A relatively small number of low-molecular-weight substances are generally accepted as neurotransmitters, including ACh, amino acids or their amine-containing derivatives, adenosine triphosphate (ATP), and ATP metabolites (Table 13–1). The amine chemical messengers share many biochemical similarities. All are charged small molecules that are formed in relatively short biosynthetic pathways and synthesized either from essential amino acids or from precursors derived from the major carbohydrate substrates of intermediary metabolism. Like other pathways of intermediary metabolism, synthesis of these neurotransmitters is catalyzed by enzymes that, almost without exception, are cytosolic. ATP, which originates in mitochondria, is abundantly present throughout the cell.
Table 13–1Small-Molecule Transmitter Substances and Their Precursors ||Download (.pdf) Table 13–1 Small-Molecule Transmitter Substances and Their Precursors
As in any biosynthetic pathway, the overall synthesis of amine transmitters typically is regulated at one rate-limiting enzymatic reaction. The rate-limiting step often is characteristic of one type of neuron and usually is absent in other types of mature neurons.
Acetylcholine is the only low-molecular-weight amine transmitter substance that is not an amino acid or derived directly from one. The biosynthetic pathway for ACh has only one enzymatic reaction, catalyzed by choline acetyltransferase (step 1 in the reaction shown below). This transferase is the characteristic and limiting enzyme in ACh biosynthesis. Nervous tissue cannot synthesize choline, which is derived from the diet and delivered to neurons through the blood stream. The co-substrate, acetyl coenzyme A (acetyl CoA), participates in many general metabolic pathways and is not restricted to cholinergic neurons.
Acetylcholine is released at all vertebrate neuromuscular junctions by spinal motor neurons (see Chapter 9). In the autonomic nervous system it is the transmitter for all preganglionic neurons and for parasympathetic postganglionic neurons as well (see Chapter 47). Cholinergic neurons form synapses throughout the brain; those in the nucleus basalis have particularly widespread projections to the cerebral cortex. Acetylcholine (together with a noradrenergic component) is a principle neurotransmitter of the reticular activating system, which modulates arousal, sleep, wakefulness, and other critical aspects of human consciousness.
Biogenic Amine Transmitters
The term biogenic amine, although chemically imprecise, has been used for decades to designate certain neurotransmitters. This group includes the catecholamines and serotonin. Histamine, an imidazole, is also often referred to as a biogenic amine, although its biochemistry is remote from the catecholamines and the indolamines.
The catecholamine transmitters—dopamine, norepinephrine, and epinephrine—are all synthesized from the essential amino acid tyrosine in a common biosynthetic pathway containing five enzymes: tyrosine hydroxylase, pteridine reductase, aromatic amino acid decarboxylase, dopamine β-hydroxylase, and phenylethanolamine-N-methyl transferase. Catecholamines have the catechol nucleus, a 3,4-dihydroxylated benzene ring.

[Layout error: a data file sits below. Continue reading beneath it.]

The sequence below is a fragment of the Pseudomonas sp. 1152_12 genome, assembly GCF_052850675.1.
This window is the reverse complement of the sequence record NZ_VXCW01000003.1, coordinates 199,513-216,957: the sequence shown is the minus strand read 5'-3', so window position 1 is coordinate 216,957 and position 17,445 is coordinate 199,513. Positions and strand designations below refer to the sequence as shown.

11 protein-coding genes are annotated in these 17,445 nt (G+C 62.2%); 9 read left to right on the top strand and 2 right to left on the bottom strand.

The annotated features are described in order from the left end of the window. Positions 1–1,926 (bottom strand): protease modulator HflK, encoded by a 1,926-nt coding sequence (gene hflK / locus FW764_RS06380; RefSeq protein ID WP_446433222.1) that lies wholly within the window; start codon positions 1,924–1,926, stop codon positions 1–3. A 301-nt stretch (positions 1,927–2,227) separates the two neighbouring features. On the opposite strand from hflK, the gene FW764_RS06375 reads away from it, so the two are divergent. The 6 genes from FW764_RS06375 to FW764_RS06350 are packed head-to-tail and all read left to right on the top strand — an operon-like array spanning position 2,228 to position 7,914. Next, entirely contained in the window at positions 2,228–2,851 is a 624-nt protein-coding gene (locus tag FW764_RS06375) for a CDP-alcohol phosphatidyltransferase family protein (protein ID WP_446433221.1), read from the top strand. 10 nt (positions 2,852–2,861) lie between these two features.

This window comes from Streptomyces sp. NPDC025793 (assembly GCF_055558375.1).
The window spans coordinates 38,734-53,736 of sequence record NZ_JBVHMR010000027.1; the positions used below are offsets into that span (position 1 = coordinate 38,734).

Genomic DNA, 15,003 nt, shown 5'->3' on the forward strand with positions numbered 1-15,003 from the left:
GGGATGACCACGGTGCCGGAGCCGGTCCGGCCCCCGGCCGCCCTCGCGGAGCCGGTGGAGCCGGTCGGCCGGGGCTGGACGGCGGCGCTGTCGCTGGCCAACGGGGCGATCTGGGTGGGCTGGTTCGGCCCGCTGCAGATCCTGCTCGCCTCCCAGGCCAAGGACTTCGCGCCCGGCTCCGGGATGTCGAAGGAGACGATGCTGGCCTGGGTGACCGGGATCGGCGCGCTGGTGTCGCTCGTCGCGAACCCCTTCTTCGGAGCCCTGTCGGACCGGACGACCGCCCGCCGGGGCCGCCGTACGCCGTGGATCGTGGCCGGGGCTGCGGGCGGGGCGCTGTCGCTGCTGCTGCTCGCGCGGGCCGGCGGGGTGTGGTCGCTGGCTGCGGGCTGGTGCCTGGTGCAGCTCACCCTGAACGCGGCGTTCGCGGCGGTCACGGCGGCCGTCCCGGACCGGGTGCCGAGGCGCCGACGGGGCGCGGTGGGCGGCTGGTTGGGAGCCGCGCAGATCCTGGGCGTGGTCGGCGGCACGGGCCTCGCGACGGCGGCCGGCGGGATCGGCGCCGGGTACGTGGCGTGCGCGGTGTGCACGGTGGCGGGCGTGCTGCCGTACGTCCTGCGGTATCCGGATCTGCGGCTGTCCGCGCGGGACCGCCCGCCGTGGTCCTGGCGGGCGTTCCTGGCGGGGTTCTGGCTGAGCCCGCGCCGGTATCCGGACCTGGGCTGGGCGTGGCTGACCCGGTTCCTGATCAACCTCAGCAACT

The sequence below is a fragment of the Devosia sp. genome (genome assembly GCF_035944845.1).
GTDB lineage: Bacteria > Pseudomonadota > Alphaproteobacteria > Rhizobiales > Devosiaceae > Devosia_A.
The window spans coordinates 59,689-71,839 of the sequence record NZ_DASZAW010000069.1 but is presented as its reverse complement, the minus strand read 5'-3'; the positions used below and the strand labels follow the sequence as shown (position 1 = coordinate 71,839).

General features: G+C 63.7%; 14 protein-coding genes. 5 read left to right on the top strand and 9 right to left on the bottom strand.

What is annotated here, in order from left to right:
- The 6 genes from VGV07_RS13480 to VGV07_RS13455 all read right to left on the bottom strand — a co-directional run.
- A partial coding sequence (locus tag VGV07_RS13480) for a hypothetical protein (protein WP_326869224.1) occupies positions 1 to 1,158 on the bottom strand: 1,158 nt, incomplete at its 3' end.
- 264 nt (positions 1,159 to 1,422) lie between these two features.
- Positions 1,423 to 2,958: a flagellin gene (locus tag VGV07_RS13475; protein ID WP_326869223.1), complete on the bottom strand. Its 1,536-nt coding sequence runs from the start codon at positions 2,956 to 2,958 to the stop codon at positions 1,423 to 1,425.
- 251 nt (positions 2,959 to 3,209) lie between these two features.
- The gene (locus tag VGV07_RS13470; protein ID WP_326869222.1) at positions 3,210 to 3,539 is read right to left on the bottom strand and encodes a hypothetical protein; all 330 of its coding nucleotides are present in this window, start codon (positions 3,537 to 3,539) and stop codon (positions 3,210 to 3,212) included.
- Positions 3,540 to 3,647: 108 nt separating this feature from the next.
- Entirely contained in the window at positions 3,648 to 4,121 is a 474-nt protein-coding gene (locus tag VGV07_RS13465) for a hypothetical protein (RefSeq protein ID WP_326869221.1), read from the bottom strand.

The first enzyme, tyrosine hydroxylase (step 1 below), is an oxidase that converts tyrosine to l-dihydroxyphenylalanine (l-DOPA). This enzyme is rate-limiting for the synthesis of both dopamine and norepinephrine. It is present in all cells producing catecholamines and requires a reduced pteridine cofactor, Pt-2H, which is regenerated from pteridine (Pt) by another enzyme, pteridine reductase, which uses nicotinamide adenine dinucleotide (NADH) (step 4 below). This reductase is not specific to neurons.
l-DOPA is next decarboxylated by aromatic amino acid decarboxylase, also called l-DOPA decarboxylase (step 2 below), to yield dopamine and CO2:
The third enzyme in the sequence, dopamine β-hydroxylase (step 3 below), converts dopamine to norepinephrine. Unlike all other enzymes in the biosynthetic pathways of small-molecule neurotransmitters, dopamine β-hydroxylase is membrane-associated. It is bound tightly to the inner surface of aminergic vesicles as a peripheral protein. Consequently, norepinephrine is the only transmitter synthesized within vesicles.
In the central nervous system norepinephrine is used as a transmitter by neurons with cell bodies in the locus ceruleus, a nucleus of the brain stem with many complex modulatory functions (see Chapter 46). Although these adrenergic neurons are relatively few in number, they project diffusely throughout the cortex, cerebellum, and spinal cord. In the peripheral nervous system norepinephrine is the transmitter of the postganglionic neurons in the sympathetic nervous system (see Chapter 47).
In addition to these four catecholaminergic biosynthetic enzymes, a fifth enzyme, phenylethanolamine-N-methyltransferase (step 5 below), methylates nore pine phrine to form epinephrine (adrenaline) in the adrenal medulla. This reaction requires S-adenosyl meth ionine as a methyl donor. The transferase is a cytoplasmic enzyme. Thus, for epinephrine to be formed, its immediate precursor, norepinephrine, must exit from vesicles into the cytoplasm. For epinephrine to be released, it must then be taken up into vesicles. Only a small number of neurons in the brain use epinephrine as transmitter.